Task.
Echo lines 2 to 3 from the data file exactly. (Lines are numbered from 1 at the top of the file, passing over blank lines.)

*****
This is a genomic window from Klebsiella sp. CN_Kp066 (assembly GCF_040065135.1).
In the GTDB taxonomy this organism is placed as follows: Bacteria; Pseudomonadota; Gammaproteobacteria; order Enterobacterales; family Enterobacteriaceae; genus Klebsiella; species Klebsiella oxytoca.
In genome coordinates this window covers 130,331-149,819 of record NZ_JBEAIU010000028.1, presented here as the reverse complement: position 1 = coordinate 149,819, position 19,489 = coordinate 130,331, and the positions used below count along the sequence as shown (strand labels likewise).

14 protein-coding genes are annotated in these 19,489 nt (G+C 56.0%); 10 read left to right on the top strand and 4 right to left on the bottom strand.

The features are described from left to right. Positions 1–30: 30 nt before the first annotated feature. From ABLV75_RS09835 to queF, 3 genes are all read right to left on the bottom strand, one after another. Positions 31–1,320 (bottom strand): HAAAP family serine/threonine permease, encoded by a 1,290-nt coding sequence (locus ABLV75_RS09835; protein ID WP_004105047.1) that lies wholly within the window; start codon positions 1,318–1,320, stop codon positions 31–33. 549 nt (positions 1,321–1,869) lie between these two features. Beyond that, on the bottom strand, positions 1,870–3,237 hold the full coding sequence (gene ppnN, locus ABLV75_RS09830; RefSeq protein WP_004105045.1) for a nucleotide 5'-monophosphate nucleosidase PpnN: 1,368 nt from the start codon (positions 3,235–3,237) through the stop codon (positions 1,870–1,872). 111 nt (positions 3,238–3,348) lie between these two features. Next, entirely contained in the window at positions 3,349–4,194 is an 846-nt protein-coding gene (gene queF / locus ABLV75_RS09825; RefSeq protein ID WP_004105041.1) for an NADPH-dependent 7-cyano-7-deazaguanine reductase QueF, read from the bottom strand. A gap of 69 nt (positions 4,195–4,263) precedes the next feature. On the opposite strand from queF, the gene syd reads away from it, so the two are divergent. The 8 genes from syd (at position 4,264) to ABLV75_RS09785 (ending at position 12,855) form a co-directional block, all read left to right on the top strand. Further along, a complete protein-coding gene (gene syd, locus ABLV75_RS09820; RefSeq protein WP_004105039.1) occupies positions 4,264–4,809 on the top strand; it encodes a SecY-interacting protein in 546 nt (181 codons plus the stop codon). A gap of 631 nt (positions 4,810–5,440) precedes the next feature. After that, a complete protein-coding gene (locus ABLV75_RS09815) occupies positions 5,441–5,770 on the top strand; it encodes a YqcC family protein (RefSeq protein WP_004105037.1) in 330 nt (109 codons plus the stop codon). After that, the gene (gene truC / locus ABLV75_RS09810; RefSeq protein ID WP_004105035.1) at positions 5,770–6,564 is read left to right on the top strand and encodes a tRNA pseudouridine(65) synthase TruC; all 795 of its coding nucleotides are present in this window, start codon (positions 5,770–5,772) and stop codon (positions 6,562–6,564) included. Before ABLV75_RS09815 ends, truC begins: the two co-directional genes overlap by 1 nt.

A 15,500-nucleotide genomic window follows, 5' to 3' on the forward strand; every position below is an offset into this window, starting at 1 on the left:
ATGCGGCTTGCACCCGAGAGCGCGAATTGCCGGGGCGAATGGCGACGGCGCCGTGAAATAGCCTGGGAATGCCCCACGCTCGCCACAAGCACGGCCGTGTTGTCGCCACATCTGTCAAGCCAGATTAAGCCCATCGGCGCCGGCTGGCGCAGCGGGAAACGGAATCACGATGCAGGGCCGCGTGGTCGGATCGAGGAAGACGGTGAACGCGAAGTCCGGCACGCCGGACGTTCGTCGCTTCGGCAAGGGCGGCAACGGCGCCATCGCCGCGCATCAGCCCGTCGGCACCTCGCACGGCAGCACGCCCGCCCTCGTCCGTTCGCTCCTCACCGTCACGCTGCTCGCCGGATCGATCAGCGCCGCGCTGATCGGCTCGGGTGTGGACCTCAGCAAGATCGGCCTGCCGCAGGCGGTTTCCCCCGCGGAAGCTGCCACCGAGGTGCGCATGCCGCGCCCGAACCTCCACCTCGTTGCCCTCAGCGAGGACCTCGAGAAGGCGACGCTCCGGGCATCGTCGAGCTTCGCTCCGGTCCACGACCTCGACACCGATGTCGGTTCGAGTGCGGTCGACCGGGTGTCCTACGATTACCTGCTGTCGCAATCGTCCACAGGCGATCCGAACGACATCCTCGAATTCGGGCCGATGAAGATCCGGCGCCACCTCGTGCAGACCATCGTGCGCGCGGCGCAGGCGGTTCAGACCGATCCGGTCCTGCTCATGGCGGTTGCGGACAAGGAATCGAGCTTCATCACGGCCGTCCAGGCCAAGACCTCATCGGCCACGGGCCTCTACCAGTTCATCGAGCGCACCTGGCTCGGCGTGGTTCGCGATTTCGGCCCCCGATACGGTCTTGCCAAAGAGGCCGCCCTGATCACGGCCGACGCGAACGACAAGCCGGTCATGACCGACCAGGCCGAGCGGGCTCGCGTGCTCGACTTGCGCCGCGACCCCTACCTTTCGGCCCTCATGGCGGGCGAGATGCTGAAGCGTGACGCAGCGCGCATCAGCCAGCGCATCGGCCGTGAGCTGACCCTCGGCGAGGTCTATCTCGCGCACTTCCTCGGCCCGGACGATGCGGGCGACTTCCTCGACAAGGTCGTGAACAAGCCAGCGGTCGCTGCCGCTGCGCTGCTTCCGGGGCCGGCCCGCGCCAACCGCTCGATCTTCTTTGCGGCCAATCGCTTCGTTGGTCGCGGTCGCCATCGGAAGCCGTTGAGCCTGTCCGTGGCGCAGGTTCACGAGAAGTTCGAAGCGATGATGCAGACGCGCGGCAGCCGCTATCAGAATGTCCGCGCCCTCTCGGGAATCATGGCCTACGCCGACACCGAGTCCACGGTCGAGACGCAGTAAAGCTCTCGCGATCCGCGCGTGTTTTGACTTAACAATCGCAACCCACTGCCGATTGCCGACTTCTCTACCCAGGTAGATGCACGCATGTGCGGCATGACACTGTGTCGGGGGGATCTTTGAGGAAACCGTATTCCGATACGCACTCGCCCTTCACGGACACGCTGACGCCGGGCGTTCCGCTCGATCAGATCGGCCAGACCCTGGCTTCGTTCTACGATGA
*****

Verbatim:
In the GTDB taxonomy this organism is placed as follows: Bacteria; Pseudomonadota; Gammaproteobacteria; order Enterobacterales; family Enterobacteriaceae; genus Klebsiella; species Klebsiella oxytoca.
In genome coordinates this window covers 130,331-149,819 of record NZ_JBEAIU010000028.1, presented here as the reverse complement: position 1 = coordinate 149,819, position 19,489 = coordinate 130,331, and the positions used below count along the sequence as shown (strand labels likewise).